Author: Jeanne Lounsbury
He told them this parable: “No one tears a piece out of a new garment to patch an old one. Otherwise, they will have torn the new garment, and the patch from the new will not match the old. And no one pours new wine into old wineskins. Otherwise, the new wine will burst the skins; the wine will run out and the wineskins will be ruined. No, new wine must be poured into new wineskins. And no one after drinking old wine wants the new, for they say, ‘The old is better.’” Luke 5: 36-39
As McKenzie Lecture guest, Larry Rasmussen, launched into his November 15 sermon, “In the Midst of New Dimensions,” I listened to, then read and re-read the scripture for the day. I didn’t quite understand it, which is usual for me when reading the Bible. But Larry unfolded the scripture with numerous examples that rang true in my heart. By the end of the sermon, I decided that Larry was trying to get us to understand that the world will not return to “normal” as we seem to yearn for. Jesus spent much of his teachings attempting to get his followers to think differently and challenge assumptions on conventional thoughts with disease, the poor, women, and sinners. Accept the changes that are coming, put on a new garment, put the wine into a new skin. Yes, it may be uncomfortable and hard, but we need not fear the future. We do need to “put on our boots, grab a clip board, enter a new dimension and calmly plot the resurrection.”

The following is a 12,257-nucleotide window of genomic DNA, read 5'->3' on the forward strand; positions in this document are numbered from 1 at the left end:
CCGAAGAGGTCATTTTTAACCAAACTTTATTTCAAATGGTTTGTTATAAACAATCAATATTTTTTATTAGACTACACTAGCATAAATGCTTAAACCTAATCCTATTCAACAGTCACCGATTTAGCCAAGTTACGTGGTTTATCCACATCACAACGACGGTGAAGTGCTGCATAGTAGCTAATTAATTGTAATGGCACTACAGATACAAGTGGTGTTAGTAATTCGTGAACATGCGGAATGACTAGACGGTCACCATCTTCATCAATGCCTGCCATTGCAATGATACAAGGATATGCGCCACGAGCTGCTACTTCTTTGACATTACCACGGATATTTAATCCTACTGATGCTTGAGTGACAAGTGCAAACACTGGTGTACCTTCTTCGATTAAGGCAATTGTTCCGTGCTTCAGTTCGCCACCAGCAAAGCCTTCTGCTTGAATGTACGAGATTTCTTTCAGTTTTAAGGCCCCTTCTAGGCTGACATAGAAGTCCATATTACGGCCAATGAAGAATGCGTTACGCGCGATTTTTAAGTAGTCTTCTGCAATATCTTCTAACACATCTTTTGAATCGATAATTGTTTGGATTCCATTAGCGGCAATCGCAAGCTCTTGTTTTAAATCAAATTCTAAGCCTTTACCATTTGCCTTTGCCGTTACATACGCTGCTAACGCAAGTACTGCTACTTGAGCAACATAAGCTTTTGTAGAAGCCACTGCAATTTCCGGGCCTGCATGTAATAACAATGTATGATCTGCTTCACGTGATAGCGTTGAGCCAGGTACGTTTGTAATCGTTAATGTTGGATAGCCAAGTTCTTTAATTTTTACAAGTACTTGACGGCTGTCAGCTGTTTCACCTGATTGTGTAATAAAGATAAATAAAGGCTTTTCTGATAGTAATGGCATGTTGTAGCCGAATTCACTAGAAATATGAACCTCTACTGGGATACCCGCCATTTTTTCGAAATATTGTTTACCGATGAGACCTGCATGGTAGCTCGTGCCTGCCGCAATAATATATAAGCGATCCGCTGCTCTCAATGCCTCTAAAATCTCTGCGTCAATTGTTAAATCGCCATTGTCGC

Larry’s words of hope and forward thinking emphasize that it is up to us to re-think our approach in dealing with global pandemics, climate change, white privilege, gender identity, and mass uncertainty in the world. My thought is, “What better place than First Congregational Church UCC Boulder to lead us into our new normal?” FCC is founded on principles that provide the framework of active engagement in the life ahead. Six covenants that we stand by and support – Inclusive Language, Just Peace, Open & Affirming, Whole Earth, Accessible to All and W.I.S.E. – provide the foundation. In addition to the covenants, FCC supports issues associated with racism, immigration, local community action and global concerns that provide much of the structure.
Supporting FCC with our time, talents and giving allows us to move into the New Dimension. We may perhaps move with trepidation and anxiety, but we move with the support group of like-minded people who can tap into our spirit, settle in for the long haul and address the new world. As Larry concludes, “hone skills for weaving a new cloth and tanning new wine skins.” I believe we have the support structure to do this with First Congregational Church UCC, Boulder.
God, please lead us into the future alongside our friends at First Congregational Church with hope and anticipation.